Are Our Kids Too Busy?

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Piano, drawing, swimming, language classes, dancing, karate, football, tennis: our children are spoilt for choice when it comes to after school and weekend activities.

There are also play dates, birthday parties, vacations and outings to attend, not to mention somehow fitting in around six hours of schooling per day plus time for homework and studying for exams.

This is without factoring in time to just be kids, to play, or read, or spend time cuddling up with mum or dad.

Are we overscheduling our children and bringing them up to believe that busyness is the only way to live? Are we passing on some of our time-poor habits and misconceptions about what it means to live a meaningful life?

Are our kids too busy?

When my eldest daughter was our only child, I admit that I used to schedule something for her to do almost every day. Each week we attended a mother’s group gathering, a swimming lesson, and a “Gymbaroo” class, and when she was a little older we also started attending playgroup.

I was constantly having to drive around to different places, and would sometimes sit at playgroup half asleep, having worked late the previous night  and then being woken up early by our daughter, only to have to be at playgroup around 9am.

Fast forward a few years and two more children later, and the activities became less of a priority, mainly due to financial constraints but also a lack of time. My youngest only started her very first activity, swimming, about 8 weeks ago!

The thought of driving three children to activities was too much, and now we are trying to cut back on how much time we allow our children to spend in scheduled activities. Life is more “go with the flow” with lots of “chill out time” as well as the usual fun kid stuff.

I think as parents, we all try to do the best we can with what we know- each of us has different circumstances, needs, knowledge and experience, and so my views on children and busyness are not meant to offend or make parents feel guilty.

But imagine just for a moment, how different your life and your kids’ lives would be if the pace slowed down just a little?

Instead of rushing off to another activity, using this time to sit at home with a good book or cuddle up and talk?

Instead of scheduling something every day during school break/vacation, allowing the kids to have a break from their friends and to learn that it’s ok to have a day at home not doing much?

Instead of thinking our children need to start an activity from a very young age, waiting a few years until they are old enough to discover their talents or interests?

A happy childhood is rarely about the number of experiences a child has been exposed to, but the quality. Think back to your own memories of childhood: what are they?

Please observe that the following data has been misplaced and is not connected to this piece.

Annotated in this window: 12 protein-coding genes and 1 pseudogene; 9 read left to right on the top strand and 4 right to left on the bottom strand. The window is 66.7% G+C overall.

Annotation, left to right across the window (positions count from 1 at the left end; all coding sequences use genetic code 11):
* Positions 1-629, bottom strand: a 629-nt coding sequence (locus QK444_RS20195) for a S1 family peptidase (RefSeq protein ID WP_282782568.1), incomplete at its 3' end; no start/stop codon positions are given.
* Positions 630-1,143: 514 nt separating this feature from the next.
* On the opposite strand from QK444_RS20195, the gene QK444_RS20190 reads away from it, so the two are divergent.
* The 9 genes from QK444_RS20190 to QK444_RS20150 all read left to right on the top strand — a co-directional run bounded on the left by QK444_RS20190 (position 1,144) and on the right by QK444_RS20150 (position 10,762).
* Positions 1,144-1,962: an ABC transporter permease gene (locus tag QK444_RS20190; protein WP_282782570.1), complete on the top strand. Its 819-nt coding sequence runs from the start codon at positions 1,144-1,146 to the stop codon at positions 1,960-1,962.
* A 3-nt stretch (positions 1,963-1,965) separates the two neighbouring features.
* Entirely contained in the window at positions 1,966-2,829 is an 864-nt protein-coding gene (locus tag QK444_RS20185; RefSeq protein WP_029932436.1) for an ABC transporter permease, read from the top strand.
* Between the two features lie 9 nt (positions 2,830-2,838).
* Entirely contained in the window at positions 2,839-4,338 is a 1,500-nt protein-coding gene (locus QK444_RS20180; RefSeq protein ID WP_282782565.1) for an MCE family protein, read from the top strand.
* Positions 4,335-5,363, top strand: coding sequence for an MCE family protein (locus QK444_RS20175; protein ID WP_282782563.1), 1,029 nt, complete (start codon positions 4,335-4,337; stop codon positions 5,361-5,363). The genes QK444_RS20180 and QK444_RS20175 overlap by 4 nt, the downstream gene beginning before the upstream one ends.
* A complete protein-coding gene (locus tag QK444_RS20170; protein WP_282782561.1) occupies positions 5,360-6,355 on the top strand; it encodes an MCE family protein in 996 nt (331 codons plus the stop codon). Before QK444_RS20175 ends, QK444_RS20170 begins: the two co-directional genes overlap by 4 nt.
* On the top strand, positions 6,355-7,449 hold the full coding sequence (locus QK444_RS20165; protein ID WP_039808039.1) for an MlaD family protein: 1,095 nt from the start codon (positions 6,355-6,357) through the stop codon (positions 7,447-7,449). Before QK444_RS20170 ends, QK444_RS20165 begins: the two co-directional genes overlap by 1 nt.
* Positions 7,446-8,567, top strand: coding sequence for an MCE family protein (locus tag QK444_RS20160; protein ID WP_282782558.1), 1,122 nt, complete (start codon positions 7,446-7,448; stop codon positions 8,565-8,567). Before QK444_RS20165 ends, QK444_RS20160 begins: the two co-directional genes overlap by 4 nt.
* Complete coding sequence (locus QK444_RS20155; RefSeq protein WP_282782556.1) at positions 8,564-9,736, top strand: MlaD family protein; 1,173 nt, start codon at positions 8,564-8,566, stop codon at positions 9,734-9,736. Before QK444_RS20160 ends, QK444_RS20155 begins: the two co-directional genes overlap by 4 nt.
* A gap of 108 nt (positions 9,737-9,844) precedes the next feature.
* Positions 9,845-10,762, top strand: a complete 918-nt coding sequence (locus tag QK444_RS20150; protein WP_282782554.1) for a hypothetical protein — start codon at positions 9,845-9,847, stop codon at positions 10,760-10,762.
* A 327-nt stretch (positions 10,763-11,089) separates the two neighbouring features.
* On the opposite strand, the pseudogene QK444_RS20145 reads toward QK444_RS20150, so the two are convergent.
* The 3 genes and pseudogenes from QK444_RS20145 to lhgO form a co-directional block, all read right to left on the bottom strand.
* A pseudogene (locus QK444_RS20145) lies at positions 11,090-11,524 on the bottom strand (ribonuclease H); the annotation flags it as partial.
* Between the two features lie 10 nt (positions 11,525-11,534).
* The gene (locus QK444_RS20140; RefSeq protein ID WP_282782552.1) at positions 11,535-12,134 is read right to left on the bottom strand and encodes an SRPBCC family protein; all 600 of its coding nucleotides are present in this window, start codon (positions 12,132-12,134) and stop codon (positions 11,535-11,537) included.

For me, it was playing outside with my siblings and the neighbourhood kids, climbing trees and riding our bikes and not going home until dinnertime. It was reading Enid Blyton’s “The Enchanted Wood” and daydreaming about being lost in a forest with magical trees and worlds beyond imagination.

I played netball for 18 months and hated it. I never attended dance classes. I rarely had a play date with friends and birthday parties were attended by my siblings and cousins.

Do I feel like I had a deprived childhood? Do I feel like I missed out on anything? No!

Was I ever bored? Yes! Children need to learn it’s ok to be bored sometimes. Children need to learn that sometimes, you just have to sit and wait patiently for a few minutes without thinking you need to constantly be entertained and busy.

Busyness and constant distractions and entertainment do not add more meaning to our children’s lives: it prevents our children from learning what it is to truly live a happy and meaningful life.

Busyness gives children the wrong idea about what brings happiness to our lives, and what it means to be successful.

Let’s lead by example and start to slow down our own busy lives- lets embrace a journey of unbusyness, and show our children what it means to truly live a meaningful life.

Let’s embrace the years of childhood and enjoy the simpler things in life. Let’s stop living up to society’s expectations of what a childhood should look like.

Someday, your child will thank you for doing so.

What steps are you taking to slow down the busyness of you children’s lives? Share your comments!

 

 

Today I Left My Job

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The following is a post I wrote on Tuesday morning at 4am.

I couldn’t sleep and was inspired to write.

Today I left my job.

After 10 years with the same company in the same job, it was time to say goodbye to the old and welcome the new.

I had set a goal to leave my job by the end of 2015, but back in August the company announced a restructure of our department and I was given the option of a new job with unfavourable conditions, or a redundancy package. I took the latter.

So here I am at 4am, unable to sleep because of mixed emotions: excitement that I have finally left work and will not return to the workforce for a while, and also disbelief that this has actually happened! For the first time in my life I do not have a job! I’m unemployed!

If my redundancy had occurred five years ago, I would have been a complete mess.

But today, there is so much excitement about what lies ahead. Although I have a few exciting plans for 2015, largely my life is in the hands of the universe.

Universe, it’s time to show me what you’ve got!

What I am looking forward to the most is the different turn that my unbusy journey may take.

When we experience a life changing event it’s a good time to look deep within ourselves, and also at what is going on around us, to decide which path we will now take. It’s also a good time to let go of any tendency to control the next stage of our lives- if we don’t know what we want to do, let the universe do its thing and give us some guidance.

By taking the time to pay attention to what is going on in the present moment, we can uncover lots of information about what we should be doing next.

Paying attention, instead of keeping busy, means there is no room for distractions and noise that might try to convince us to stray from our journeys.

There is no room for regret of the past or fear of the future, or else we will miss what is going on in the here and now.

There is no room for second guessing ourselves.